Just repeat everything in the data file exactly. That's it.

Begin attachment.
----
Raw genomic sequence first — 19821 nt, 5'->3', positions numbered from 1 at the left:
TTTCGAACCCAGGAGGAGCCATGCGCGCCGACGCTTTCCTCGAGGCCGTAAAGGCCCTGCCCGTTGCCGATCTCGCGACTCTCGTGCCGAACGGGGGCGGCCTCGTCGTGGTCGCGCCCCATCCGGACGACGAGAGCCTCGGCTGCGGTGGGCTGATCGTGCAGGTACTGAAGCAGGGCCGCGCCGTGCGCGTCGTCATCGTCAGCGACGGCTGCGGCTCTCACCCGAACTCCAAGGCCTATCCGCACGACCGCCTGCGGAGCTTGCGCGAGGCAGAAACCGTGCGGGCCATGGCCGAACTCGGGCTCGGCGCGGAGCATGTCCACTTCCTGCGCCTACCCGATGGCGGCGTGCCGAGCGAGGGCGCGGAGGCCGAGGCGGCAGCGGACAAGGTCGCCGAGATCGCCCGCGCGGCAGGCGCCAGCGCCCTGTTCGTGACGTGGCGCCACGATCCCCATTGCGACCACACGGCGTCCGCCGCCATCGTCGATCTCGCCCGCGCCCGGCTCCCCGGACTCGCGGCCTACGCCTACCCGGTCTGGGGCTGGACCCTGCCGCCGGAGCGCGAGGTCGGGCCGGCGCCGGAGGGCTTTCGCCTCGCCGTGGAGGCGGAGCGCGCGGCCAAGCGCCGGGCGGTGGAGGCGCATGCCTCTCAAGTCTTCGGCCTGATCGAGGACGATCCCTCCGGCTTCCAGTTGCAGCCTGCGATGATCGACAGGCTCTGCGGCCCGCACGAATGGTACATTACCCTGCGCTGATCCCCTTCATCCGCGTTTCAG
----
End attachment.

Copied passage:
Raw genomic sequence first — 19821 nt, 5'->3', positions numbered from 1 at the left:
TTTCGAACCCAGGAGGAGCCATGCGCGCCGACGCTTTCCTCGAGGCCGTAAAGGCCCTGCCCGTTGCCGATCTCGCGACTCTCGTGCCGAACGGGGGCGGCCTCGTCGTGGTCGCGCCCCATCCGGACGACGAGAGCCTCGGCTGCGGTGGGCTGATCGTGCAGGTACTGAAGCAGGGCCGCGCCGTGCGCGTCGTCATCGTCAGCGACGGCTGCGGCTCTCACCCGAACTCCAAGGCCTATCCGCACGACCGCCTGCGGAGCTTGCGCGAGGCAGAAACCGTGCGGGCCATGGCCGAACTCGGGCTCGGCGCGGAGCATGTCCACTTCCTGCGCCTACCCGATGGCGGCGTGCCGAGCGAGGGCGCGGAGGCCGAGGCGGCAGCGGACAAGGTCGCCGAGATCGCCCGCGCGGCAGGCGCCAGCGCCCTGTTCGTGACGTGGCGCCACGATCCCCATTGCGACCACACGGCGTCCGCCGCCATCGTCGATCTCGCCCGCGCCCGGCTCCCCGGACTCGCGGCCTACGCCTACCCGGTCTGGGGCTGGACCCTGCCGCCGGAGCGCGAGGTCGGGCCGGCGCCGGAGGGCTTTCGCCTCGCCGTGGAGGCGGAGCGCGCGGCCAAGCGCCGGGCGGTGGAGGCGCATGCCTCTCAAGTCTTCGGCCTGATCGAGGACGATCCCTCCGGCTTCCAGTTGCAGCCTGCGATGATCGACAGGCTCTGCGGCCCGCACGAATGGTACATTACCCTGCGCTGATCCCCTTCATCCGCGTTTCAG